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The abandoned manuscript of Samuel Beckett's first play, Eleutheria has finally found its way into print after a highly dramatic legal and literary battle. It is clear ... that Eleutheria merits both publication and production, but it must be placed into perspective.Waiting for Godot is revolutionary; Eleutheria is evolutionary. The play, a valuable addition to Beckett's body of work, will be of interest to anyone concerned with the author's art and with exploratory theater.
there from time to time. (A silence) You look marvellous. She isn’t serious. What? Violette. They’re idle words. O f course. Washing her hands of him! H er only child! Can you ELEUTHERIA M . K rap M m e. M eck M m e . P io u k J acq ues M m e . P io u k M m e . M eck M m e . P io u k M . K rap M m e . P io u k M . K rap M m e . M eck M . K rap M m e . P io u k M . K rap M m e . M eck 21 imagine! (A knock) (Too low) Come in. A m other doing that! (Another knock) Come in! (Enter
. M m e . M eck Y o u r f a t h e r is d e a d . (A s i l e n c e ) G lazier A n s w e r , w ill y o u p le a s e ! (A k n o c k . E n te r T h o m a s ) V ictor T a k e ca re o f y o u r c o lle a g u e . (H e g o e s t o t h e w in d o w ) T h om as M adam e? M m e . M eck S e e i f h e is b r e a t h i n g . U s e d a s y o u a r e to e n g in e s . T hom as ( H a v i n g e x a m i n e d J o s e p h ) Y es, M adam e. M m e . M eck H e is b r e a t h in g ? T hom as Y es, M a d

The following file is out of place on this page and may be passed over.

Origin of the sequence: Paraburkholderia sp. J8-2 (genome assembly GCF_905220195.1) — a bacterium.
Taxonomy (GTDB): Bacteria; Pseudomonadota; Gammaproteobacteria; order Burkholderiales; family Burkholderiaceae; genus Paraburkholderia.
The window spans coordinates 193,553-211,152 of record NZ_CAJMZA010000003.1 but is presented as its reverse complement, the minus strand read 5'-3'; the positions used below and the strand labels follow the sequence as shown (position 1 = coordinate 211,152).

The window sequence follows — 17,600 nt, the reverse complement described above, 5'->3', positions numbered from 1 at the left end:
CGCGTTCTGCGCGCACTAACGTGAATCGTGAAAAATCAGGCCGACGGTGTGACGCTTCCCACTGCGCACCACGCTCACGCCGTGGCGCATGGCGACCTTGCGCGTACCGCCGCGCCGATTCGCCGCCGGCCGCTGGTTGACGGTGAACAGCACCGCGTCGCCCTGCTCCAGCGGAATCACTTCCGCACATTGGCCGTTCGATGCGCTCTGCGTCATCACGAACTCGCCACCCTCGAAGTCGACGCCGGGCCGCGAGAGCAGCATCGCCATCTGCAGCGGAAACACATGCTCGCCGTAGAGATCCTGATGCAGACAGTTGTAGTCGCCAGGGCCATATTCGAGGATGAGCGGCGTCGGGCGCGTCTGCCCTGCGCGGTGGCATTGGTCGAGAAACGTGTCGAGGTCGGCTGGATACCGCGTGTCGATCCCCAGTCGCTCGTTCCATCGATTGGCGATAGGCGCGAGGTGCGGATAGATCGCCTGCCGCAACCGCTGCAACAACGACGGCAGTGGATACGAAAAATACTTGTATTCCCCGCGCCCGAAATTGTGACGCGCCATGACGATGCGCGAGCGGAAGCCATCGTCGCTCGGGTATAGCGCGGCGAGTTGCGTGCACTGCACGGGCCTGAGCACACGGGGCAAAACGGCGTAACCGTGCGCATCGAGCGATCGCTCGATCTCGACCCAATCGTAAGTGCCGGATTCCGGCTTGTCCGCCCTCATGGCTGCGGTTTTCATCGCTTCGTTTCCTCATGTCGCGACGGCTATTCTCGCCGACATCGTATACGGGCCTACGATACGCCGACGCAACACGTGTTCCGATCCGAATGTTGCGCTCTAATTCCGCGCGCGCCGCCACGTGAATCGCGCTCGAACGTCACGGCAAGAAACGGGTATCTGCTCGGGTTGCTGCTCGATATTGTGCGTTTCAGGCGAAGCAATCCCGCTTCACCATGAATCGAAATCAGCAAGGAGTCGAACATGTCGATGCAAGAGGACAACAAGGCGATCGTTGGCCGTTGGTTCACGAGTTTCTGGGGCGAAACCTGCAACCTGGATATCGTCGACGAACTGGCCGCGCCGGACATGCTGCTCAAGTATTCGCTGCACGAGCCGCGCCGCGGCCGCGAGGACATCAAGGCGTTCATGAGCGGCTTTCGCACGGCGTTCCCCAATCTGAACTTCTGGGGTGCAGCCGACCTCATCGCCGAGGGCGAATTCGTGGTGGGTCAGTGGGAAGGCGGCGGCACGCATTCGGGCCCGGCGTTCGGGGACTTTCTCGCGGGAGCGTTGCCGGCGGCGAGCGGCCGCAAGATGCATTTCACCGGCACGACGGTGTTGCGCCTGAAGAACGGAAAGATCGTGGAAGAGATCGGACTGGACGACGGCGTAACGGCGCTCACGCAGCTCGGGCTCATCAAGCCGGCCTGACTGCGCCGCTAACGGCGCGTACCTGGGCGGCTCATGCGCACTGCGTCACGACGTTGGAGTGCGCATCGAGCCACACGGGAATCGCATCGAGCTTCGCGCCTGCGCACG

even though preceded by other works in French, forms a bridge between Beckett the English language writer and Beckett the French writer.”12 And in what is perhaps xx " S am uel B eckett the most comprehensive essay written on the play, Dougald McMillan writes: [Eleutheria] was thus the culm ination of [Beckett’s] ex am ination of the dramatic tradition of which he was a part. If we do not have for Beckett a direct manifesto like C orneille’s First Discourse on the Uses and Elements of
Duckworth (London: George G. H arrap, 1966), xlv. x x ii r S am uel B eckett 10. The novel finally appeared, amid m uch squab bling am ong its publishers, from Black Cat Press, Dublin, in 1992 and from Arcade Publishing, in asso ciation with Riverrun Press, in 1993, both editions edited by Eoin O ’Brien and Edith Fournier. In his letter to the Times Literary Supplement on 16 July 1993, however, Eoin O ’Brien dissociates himself from the second edition, although he remains listed as its
(Glazierlike) by (a very otherdeflating) “first-rate.” Although at some point the French supprimer (tonal value: penological, archly literary/legal) m an aged to survive its translantic flight “intact” (as “sup press,” tonal value pretty m uch the same), its m ore offhand and everyday shading elsewhere dem anded, alas, a less cognately configuration (“do away with”) in English. W h at b e ca m e m ost c o n sp ic u o u s in th e course o f translating was, first, B eckett’s fascina tion with